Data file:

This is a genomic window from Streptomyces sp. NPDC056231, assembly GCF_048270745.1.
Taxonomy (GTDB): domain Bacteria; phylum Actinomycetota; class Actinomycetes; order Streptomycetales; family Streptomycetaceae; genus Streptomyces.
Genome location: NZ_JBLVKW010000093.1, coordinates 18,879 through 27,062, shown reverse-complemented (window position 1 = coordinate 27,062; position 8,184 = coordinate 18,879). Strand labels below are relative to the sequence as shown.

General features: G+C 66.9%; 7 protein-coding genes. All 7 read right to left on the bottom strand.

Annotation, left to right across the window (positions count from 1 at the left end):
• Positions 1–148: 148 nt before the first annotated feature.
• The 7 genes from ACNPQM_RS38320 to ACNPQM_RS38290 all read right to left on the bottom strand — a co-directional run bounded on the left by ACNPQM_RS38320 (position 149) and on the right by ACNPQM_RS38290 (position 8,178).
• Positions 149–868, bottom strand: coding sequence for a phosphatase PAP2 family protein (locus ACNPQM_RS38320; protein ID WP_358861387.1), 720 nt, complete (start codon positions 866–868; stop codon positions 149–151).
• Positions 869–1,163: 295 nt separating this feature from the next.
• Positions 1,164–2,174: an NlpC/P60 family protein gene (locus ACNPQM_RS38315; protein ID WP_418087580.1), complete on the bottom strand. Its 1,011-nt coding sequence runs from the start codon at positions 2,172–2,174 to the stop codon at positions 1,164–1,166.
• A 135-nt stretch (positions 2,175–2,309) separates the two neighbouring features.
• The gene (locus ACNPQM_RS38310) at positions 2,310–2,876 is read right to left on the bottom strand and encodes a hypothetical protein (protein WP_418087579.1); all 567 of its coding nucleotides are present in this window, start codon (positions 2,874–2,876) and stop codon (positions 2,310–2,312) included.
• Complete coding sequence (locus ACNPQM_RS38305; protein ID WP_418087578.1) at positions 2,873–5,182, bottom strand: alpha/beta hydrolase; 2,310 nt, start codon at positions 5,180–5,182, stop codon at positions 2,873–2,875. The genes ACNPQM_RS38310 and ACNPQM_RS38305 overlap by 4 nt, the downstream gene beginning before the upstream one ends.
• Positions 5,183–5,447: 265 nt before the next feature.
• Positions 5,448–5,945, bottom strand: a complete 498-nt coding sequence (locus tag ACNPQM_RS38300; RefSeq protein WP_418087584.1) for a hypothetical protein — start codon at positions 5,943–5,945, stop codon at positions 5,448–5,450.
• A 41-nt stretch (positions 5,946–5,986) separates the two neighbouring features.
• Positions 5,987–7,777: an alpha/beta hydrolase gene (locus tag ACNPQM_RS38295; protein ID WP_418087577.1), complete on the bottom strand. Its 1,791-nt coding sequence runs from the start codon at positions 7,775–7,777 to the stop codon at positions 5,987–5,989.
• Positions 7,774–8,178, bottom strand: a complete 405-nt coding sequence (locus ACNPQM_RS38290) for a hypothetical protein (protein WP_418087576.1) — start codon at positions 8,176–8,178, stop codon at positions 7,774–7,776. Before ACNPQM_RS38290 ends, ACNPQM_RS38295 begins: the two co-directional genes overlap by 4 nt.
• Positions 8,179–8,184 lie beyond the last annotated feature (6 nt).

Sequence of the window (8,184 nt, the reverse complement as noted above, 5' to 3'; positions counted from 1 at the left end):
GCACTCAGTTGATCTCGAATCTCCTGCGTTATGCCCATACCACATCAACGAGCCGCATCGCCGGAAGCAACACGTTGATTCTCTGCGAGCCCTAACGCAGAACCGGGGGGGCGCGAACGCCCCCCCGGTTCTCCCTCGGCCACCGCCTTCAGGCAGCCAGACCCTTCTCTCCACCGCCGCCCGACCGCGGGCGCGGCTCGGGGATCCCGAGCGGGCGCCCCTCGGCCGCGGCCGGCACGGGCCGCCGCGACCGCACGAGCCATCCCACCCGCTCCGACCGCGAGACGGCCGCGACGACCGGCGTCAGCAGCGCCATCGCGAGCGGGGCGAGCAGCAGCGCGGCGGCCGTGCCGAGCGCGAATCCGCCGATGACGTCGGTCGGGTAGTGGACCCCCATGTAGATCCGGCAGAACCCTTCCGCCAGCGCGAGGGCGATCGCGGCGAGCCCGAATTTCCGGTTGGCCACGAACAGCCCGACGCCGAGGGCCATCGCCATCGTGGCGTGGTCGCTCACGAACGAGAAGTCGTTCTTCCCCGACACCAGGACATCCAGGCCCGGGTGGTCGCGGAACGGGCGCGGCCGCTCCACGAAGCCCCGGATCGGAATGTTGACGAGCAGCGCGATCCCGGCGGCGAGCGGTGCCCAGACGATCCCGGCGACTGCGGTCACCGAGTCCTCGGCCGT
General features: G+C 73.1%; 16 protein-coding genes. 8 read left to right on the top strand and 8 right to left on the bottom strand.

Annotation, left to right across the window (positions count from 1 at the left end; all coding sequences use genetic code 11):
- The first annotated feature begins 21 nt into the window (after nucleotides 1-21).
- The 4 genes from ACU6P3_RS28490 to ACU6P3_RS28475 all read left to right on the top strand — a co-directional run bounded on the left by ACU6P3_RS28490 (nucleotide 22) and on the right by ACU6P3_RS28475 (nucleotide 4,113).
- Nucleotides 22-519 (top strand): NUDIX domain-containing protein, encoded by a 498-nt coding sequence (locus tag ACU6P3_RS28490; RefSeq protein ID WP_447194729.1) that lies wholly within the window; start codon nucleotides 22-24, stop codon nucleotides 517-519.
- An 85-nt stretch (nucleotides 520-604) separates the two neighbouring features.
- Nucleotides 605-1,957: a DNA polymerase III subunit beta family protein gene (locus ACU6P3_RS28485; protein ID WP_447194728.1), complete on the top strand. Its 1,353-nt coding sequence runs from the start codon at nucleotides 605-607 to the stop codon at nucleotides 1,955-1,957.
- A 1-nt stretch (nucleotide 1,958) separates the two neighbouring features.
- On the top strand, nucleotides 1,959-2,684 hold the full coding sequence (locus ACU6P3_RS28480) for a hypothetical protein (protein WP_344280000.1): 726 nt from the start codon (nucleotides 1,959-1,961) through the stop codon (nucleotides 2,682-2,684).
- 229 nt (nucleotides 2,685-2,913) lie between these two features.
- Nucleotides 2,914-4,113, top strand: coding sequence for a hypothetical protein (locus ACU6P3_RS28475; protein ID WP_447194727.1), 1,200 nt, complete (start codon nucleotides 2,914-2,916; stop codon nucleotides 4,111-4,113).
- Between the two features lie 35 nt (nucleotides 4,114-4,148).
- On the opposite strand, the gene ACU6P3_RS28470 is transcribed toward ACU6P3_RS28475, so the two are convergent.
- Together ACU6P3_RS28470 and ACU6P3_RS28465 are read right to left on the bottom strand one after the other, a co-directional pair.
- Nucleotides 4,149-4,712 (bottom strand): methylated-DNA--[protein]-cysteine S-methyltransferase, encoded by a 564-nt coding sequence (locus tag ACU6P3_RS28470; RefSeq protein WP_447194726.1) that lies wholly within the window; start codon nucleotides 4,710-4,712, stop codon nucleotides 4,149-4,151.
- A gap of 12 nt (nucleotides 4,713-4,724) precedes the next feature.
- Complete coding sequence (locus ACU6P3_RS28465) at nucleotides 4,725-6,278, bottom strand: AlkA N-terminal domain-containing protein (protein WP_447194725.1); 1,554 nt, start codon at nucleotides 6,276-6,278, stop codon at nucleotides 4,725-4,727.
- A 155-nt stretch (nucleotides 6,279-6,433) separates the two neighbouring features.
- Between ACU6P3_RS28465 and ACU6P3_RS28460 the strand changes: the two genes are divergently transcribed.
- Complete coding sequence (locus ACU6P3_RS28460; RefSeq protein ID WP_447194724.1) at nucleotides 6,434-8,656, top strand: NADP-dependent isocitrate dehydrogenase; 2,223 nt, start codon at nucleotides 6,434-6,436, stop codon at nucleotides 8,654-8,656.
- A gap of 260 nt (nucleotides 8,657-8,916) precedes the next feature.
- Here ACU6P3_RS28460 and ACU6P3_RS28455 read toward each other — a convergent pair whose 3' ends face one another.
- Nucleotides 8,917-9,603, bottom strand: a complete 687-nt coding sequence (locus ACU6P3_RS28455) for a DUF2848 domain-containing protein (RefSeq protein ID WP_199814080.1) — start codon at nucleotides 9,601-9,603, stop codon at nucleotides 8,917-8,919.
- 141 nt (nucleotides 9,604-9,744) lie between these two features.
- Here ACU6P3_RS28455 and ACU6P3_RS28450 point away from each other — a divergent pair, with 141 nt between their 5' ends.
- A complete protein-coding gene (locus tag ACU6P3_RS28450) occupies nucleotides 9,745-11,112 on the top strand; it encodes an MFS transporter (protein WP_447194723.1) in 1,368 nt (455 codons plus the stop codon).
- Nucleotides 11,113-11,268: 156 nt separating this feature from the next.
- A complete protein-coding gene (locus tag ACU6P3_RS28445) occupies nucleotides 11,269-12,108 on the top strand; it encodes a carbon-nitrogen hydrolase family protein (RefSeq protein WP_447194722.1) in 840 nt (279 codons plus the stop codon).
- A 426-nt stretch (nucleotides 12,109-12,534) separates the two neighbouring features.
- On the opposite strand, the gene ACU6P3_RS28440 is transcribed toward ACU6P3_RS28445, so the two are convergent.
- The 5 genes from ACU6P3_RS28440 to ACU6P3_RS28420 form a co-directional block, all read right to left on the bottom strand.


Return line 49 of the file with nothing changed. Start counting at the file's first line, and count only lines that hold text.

- A complete protein-coding gene (locus tag ACU6P3_RS28445) occupies nucleotides 11,269-12,108 on the top strand; it encodes a carbon-nitrogen hydrolase family protein (RefSeq protein WP_447194722.1) in 840 nt (279 codons plus the stop codon).